No matter how broad the stoppage actually is, November 2nd will mark an important step forward in the movement and a wake up call for the rank and file as to what methods and what leadership it needs. In the context of the United States, the fact that a general strike has been posed in two major struggles in the just the last few months marks an important new stage of class consciousness and the class struggle.
The labor leadership must mobilize the unions' resources and membership for the fight back on the streets and in the workplace. This includes building real support for actions such as the call for the November 2 general strike in Oakland. Organized labor must join the brave protesters of the #occupy movement who have faced police brutality to defend their rights--the rights of the majority. The police would not be so quick to charge into the organized ranks of the longshoremen and thousands of other workers from the Bay Area labor movement!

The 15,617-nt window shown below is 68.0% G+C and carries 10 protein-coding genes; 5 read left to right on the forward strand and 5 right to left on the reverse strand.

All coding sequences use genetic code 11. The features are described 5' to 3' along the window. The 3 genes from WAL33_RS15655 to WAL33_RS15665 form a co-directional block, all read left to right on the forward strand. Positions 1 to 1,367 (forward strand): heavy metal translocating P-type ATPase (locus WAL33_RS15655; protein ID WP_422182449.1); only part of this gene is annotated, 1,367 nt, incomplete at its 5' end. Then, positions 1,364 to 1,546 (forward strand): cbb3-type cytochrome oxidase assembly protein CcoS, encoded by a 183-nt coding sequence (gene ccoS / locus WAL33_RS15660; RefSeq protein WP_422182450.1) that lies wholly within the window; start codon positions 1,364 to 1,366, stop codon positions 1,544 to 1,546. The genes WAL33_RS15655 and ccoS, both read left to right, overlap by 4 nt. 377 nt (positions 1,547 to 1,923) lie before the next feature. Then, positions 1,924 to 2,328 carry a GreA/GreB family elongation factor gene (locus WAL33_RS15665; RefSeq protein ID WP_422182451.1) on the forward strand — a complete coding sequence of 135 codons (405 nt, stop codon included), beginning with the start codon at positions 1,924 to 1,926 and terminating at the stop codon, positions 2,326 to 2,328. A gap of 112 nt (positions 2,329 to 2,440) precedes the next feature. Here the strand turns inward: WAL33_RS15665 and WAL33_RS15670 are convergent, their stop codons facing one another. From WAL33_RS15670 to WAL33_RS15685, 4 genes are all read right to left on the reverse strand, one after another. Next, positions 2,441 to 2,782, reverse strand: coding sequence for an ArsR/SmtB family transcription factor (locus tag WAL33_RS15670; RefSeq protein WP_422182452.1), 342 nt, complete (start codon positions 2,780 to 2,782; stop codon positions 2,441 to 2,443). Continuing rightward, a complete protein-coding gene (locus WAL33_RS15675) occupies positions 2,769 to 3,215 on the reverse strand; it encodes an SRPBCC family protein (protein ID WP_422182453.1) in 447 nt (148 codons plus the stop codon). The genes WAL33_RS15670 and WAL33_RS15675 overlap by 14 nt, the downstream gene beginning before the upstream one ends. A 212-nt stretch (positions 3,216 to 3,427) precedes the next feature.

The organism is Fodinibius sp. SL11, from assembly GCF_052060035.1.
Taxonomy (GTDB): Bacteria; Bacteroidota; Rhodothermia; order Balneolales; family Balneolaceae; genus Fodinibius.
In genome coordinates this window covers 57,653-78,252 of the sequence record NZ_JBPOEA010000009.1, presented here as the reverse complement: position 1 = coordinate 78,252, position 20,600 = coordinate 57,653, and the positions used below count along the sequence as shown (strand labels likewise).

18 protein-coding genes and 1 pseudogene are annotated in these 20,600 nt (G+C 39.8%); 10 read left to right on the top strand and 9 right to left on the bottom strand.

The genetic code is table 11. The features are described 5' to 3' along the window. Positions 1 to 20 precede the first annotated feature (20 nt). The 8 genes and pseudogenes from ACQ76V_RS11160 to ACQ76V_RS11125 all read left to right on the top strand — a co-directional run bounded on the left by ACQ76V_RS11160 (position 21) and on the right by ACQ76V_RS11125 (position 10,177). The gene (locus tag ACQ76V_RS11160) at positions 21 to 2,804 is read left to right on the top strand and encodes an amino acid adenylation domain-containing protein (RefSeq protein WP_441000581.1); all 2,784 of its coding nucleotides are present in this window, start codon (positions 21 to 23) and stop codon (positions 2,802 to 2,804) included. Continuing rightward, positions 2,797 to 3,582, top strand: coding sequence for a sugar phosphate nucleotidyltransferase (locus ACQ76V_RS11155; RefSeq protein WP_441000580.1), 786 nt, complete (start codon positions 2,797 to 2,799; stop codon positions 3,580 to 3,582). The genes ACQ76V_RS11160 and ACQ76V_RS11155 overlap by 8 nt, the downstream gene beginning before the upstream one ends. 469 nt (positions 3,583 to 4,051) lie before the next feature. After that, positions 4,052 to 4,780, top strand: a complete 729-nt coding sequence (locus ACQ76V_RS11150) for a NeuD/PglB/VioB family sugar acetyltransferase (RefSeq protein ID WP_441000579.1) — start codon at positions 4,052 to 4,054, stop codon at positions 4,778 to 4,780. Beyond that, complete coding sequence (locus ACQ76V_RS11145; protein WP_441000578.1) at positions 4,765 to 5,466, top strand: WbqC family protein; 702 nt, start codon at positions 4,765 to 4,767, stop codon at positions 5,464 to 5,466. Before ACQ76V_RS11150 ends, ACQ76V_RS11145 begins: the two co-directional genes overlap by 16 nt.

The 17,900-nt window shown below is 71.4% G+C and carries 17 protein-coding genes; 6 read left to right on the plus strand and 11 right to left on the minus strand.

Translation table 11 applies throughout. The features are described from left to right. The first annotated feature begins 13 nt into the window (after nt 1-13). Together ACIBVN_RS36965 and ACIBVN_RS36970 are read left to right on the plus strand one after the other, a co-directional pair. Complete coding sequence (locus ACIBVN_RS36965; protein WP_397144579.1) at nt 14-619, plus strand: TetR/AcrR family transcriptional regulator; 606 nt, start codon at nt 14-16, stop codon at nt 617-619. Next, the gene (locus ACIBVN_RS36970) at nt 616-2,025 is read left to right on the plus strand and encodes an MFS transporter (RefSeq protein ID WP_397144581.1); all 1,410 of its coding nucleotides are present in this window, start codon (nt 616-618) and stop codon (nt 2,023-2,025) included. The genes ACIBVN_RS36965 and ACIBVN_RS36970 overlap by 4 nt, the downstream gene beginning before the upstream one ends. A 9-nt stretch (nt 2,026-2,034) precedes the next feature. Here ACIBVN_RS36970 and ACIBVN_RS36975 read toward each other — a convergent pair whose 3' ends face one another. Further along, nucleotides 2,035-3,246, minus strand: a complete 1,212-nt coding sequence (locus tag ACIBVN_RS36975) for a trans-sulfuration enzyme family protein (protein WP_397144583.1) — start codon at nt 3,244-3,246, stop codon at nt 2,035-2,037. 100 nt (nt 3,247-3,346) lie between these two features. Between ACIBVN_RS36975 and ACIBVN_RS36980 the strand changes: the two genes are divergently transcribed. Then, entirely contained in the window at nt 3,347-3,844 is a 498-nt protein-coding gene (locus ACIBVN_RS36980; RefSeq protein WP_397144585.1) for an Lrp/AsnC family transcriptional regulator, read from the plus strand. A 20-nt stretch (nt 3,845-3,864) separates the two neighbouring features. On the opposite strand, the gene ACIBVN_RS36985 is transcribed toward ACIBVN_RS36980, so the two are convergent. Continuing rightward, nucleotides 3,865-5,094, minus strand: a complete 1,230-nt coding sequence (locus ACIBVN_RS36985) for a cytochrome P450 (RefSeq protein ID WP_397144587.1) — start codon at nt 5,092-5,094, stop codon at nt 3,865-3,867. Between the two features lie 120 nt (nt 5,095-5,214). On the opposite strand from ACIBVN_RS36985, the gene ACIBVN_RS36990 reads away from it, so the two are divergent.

But it must also fight back politically, at the ballot box. From the White House to Oakland City Hall, the Democrats have shown their true colors. In the final analysis, we must break from the dichotomy of the two-party system and build an alternative based on the working class, based on the 99%. Labor must break from the parties of big business and build a mass political party of its own! And if it is to truly address the problems facing the majority, it must fight for socialist policies. Likewise, the #occupy movement must reach out to organized labor. Only when the unions fully commit to mobilizing their membership to defend and strengthen the movement will we be able to organize decisive actions that can fundamentally change the system and improve the conditions of those fighting against the 1%.